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The 10 Happiest States in America

U.S. News & World Report - Health logo U.S. News & World Report - Health 9/11/2017 David Oliver

Happy couple reading paperwork at laptop: The company rated happiness in all 50 states according to three categories – emotional and physical well-being, work environment and community and environment. © (Getty Images) The company rated happiness in all 50 states according to three categories – emotional and physical well-being, work environment and community and environment. You may be a happy person, but are you living in a happy state?

Happiness isn't something so easily defined – it can mean different things for different people. But there are a series of factors that are associated with happiness – think good economic, emotional, physical and social health – that WalletHub has used to help shape its "2017's Happiest States in America" report.

WalletHub named Minnesota the happiest state in the U.S., followed by Utah and Hawaii. California, Nebraska, New Jersey and more helped round out the top 10. The most unhappy state was West Virginia.

The company rated happiness in all 50 states according to three categories – emotional and physical well-being, work environment and community and environment. These categories were judged based on 28 ratings metrics. For example, emotional and physical well-being included factors like physical health index, share of adult depression and adequate-sleep rate.

Other metrics studied were highest income growth, highest volunteer rate and amount of work hours. States with the fewest work hours were Utah, Oregon, Rhode Island, Massachusetts, Michigan and Vermont. States with the most work hours were Louisiana, Texas, North Dakota, Wyoming and Alaska.

Researchers also took suicide rate into account. New York, New Jersey, Maryland, Massachusetts, Connecticut – evidently, much of the Northeast – had the lowest suicide rates, while Utah, New Mexico, Montana, Alaska and Wyoming had the highest.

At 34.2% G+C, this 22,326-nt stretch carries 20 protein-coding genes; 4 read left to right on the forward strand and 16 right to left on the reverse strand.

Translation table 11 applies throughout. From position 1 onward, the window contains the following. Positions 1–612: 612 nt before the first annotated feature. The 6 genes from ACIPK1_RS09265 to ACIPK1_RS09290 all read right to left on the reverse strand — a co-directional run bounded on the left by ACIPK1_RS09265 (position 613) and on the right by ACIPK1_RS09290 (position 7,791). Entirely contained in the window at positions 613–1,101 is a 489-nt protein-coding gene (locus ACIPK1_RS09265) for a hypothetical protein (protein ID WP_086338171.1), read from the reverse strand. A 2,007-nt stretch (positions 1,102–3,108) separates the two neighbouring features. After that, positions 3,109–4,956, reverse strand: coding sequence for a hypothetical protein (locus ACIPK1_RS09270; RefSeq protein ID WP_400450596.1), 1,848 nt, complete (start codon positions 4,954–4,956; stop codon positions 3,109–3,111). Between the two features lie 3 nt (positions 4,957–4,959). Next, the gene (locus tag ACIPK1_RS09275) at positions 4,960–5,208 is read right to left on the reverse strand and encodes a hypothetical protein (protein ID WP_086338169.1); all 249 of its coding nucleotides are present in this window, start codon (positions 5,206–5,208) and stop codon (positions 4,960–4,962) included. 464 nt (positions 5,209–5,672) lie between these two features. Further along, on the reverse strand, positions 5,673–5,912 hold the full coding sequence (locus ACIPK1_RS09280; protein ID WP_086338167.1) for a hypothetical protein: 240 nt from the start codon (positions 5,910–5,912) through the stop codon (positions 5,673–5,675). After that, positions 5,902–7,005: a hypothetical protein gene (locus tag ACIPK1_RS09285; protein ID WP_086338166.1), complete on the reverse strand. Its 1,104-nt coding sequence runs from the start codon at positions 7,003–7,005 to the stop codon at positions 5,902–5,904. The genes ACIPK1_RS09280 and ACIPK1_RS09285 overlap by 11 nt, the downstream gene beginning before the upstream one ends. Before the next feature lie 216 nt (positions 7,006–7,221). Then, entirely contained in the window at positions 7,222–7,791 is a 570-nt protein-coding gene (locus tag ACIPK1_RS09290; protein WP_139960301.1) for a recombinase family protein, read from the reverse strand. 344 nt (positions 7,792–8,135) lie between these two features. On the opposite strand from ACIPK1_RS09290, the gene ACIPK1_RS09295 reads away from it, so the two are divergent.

The top 10 happiest states can be found below, and a complete list is available here.

Overall RankStateWork Environment Rank
1Minnesota5
2Utah1
3Hawaii10
4California21
5Nebraska15
6New Jersey41
7South Dakota16
8Iowa8
9Wisconsin9
10New Hampshire22

Better; not perfect: If achieving health was nothing more than following a fail-proof prescription, we’d always fill half our plates with vegetables, <a href="http://health.usnews.com/health-news/family-health/slideshows/sleep-better">sleep soundly</a> for at least eight hours a night, engage in at least 150 minutes of moderate aerobic activity each week and promptly show up for each physical, dentist appointment and flu vaccination. But we live in the real world, where <a href="http://health.usnews.com/wellness/articles/2017-03-23/does-your-food-really-expire-and-when-should-you-be-concerned">vegetables rot</a>, babies scream at night, ankles sprain and calendars get double-booked. So how can you make the best choice for your health when faced with two not-so-great options? U.S. News asked health experts to weigh in on eight such dilemmas: Which Is Worse? Experts Choose the Lesser of 8 Pairs of Health Evils

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